If they ever find out who’s done this, Ayesha is planning to wipe the whole of their race out. None of these nonsensical half-measures that have left the rest of the Sovereign race still alive and at a loss on how to proceed. At least now, however, everyone who needs to has figured out that the best course of action is to gather together, make a proper assessment of who was alive and who was dead, and work out a plan for replacing all losses in the most efficient manner possible. Unintended deaths do happen sometimes, after all, despite their efforts to avoid them. This is on a larger scale than they’ve ever dealt with before, but they’re not without precedent.
The other surviving members of the Council shouldn’t have needed to figure that out. They should’ve just gotten up and gotten themselves assembled as soon as the High Priestess had given the order. But noone’s behaving as they’re supposed to right now.
Not even Ayesha herself; it took her far too long to give it. Too much time spent in a dumbfounded stupor, overwhelmed by what had happened to their carefully crafted community. But she's past that now.
Unfortunately her chambermaid is among the dead, and she is not perhaps at her best looking when she enters the unsettlingly empty Council Chamber. Most of the surviving members are seated already, though Odara gets seated last, a moment or so after Ayesha does; the High Priestess believes her sector was hit particularly hard.
Normally, of course, everyone will have briefed themselves on the data. These are not normal circumstances, so after the standard greetings, Ayesha says, “I will start with the numbers I have, the facts of this catastrophic loss we are now facing. We have lost 40% of our population, as well as 49.7% of our birthing pods. Also 50.2% of our crops, and 60.34% of our livestock. I am afraid we will have to have people take on tasks they were not meant for, at least for a few months or even years.” To her surprise, there are no protests. Everyone does appreciate how dire the situation truly is.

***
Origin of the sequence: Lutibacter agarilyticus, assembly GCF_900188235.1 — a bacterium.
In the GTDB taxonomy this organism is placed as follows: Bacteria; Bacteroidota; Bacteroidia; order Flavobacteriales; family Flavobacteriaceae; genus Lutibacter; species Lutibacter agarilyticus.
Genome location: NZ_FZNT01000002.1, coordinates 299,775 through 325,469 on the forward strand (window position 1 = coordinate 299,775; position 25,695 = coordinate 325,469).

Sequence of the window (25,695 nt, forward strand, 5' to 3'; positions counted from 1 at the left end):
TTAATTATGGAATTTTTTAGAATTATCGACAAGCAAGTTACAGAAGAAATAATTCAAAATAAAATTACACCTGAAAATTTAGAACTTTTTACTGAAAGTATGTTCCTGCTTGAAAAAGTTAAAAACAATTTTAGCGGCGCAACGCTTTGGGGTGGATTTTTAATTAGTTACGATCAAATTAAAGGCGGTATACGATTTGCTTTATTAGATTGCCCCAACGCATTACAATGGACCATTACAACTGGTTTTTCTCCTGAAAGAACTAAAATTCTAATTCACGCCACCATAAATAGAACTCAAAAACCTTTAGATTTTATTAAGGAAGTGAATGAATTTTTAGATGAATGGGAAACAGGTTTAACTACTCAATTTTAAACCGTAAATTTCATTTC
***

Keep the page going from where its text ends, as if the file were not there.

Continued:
“There is, however, a way we can faster restore our community to the perfection it ought to be, in fact, to increase that perfection.”
“You wish to replace all the lost birthing pods with ones of your new design,” says Hiro, the member of the Council who has always been opposed to Adam. They have not been lucky enough to lose him.
“If we have the resources available. I do not have all the numbers there yet, but I know we can do so for at least 30% of them. From them we can shape individuals who will do more, and faster, and better. Those of you who have been involved in Adam’s education will know what having so many more like him with us will accomplish.”
The members of the Council are looking warily at each other. Scared, of course, that they would be replaced. Even those of them that don’t have enough years left for that.
Ayesha doesn’t have the patience for any of that on this day. She’s often let the Council give their advice, and even make the decisions when it was proper for them to, but this is one she’s now made a very long time ago, and she is not passing up this chance to finally get it implemented, especially when they can do with it most.
She raises her voice only a little as she says, “Remember your places, and understand I am not asking for your permission for this. This is what we must do to recover ourselves, as well as what we ought to have already done to better ourselves, and it is what we will do.”
There has been a moment of worry, that in these extreme circumstances, that their response might be to reject all they have not already lost. They can still override her, if they’re willing to go far enough.
But she sees each one of them quail before her glare, and she knows that they will instead cling to the pillar of her authority. There will be some discussion, over some more immediate practical matters, in this meeting. But Ayesha is now comfortably certain she will get everything she wants.